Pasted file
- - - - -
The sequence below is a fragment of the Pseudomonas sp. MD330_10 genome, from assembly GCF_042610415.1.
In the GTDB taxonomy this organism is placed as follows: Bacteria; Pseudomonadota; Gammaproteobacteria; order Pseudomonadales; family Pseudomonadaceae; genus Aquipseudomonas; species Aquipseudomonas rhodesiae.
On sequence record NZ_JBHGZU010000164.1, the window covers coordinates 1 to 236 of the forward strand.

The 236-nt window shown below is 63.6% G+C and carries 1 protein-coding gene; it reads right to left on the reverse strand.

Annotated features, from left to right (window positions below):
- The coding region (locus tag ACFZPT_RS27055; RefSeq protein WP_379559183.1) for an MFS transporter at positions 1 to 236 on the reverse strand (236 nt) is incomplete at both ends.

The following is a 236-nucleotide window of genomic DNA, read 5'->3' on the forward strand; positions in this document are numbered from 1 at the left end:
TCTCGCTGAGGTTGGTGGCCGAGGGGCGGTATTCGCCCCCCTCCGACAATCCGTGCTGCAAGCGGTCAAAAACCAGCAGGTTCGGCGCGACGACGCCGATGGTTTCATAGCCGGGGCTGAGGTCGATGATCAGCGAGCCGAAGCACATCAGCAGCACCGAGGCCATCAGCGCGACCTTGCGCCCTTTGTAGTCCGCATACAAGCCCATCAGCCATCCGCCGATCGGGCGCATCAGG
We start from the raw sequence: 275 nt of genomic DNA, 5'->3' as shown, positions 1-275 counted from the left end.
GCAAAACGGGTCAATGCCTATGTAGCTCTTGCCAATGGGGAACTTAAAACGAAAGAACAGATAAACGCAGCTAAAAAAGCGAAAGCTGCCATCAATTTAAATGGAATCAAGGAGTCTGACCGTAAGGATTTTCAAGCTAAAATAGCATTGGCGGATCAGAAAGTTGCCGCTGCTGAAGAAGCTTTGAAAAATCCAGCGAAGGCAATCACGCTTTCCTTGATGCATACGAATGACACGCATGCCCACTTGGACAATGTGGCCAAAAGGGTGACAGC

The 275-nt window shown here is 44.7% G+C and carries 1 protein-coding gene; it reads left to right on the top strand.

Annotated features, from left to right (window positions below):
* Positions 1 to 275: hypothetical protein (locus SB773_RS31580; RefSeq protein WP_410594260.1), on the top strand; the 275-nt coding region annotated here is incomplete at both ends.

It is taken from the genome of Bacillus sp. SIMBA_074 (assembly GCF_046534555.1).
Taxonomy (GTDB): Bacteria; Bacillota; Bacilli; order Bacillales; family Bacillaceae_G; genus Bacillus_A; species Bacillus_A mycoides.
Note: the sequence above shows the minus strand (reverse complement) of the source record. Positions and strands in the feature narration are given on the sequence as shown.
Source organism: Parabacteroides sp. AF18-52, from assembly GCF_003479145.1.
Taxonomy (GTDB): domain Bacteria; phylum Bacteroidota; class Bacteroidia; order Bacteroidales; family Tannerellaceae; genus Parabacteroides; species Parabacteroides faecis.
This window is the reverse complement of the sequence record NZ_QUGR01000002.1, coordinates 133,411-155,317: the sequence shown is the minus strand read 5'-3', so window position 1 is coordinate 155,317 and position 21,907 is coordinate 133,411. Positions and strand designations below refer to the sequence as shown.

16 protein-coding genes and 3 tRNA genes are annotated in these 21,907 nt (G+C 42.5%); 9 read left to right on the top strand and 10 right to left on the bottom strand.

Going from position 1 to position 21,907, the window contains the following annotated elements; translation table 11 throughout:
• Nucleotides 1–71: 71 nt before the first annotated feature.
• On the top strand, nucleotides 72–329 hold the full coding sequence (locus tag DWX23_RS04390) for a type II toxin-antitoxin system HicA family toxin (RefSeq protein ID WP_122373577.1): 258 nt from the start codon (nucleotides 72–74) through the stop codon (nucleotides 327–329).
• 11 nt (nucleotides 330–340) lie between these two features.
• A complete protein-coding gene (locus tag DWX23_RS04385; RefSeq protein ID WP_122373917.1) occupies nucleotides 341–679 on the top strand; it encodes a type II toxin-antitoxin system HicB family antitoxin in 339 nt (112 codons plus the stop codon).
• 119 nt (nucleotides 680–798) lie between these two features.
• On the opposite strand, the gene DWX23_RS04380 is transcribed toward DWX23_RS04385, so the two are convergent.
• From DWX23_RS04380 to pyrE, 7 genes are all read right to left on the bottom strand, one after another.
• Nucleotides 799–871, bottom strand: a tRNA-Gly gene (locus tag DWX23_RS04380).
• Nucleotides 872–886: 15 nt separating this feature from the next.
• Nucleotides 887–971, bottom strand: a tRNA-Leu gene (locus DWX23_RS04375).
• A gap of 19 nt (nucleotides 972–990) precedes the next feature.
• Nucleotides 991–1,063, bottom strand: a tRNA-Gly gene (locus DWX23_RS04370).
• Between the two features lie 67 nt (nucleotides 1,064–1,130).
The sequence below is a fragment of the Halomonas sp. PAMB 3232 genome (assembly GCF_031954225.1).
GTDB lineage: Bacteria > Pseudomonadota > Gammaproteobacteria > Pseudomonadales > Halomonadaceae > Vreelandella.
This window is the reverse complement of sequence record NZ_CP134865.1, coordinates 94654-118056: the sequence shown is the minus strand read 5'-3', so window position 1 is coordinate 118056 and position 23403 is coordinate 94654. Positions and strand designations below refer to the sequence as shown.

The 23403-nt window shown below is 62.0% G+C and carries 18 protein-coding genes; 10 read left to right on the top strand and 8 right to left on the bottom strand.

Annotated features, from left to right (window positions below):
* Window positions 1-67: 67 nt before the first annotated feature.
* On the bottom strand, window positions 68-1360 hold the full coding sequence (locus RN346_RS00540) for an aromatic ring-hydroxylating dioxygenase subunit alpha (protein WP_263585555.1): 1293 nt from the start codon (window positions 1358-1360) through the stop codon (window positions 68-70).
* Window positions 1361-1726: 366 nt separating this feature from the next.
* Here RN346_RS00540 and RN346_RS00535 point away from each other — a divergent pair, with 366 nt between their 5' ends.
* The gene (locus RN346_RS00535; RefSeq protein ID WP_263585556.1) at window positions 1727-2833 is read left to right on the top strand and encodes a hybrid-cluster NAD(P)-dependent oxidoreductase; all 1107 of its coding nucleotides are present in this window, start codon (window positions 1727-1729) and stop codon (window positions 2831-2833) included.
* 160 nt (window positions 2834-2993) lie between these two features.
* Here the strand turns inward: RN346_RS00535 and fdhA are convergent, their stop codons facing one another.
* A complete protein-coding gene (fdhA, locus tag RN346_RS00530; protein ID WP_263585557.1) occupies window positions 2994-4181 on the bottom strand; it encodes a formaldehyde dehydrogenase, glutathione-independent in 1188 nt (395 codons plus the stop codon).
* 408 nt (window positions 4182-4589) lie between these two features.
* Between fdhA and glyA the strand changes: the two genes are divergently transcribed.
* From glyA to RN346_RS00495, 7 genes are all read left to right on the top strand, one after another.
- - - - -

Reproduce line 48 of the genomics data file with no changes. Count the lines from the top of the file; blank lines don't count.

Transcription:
* 408 nt (window positions 4182-4589) lie between these two features.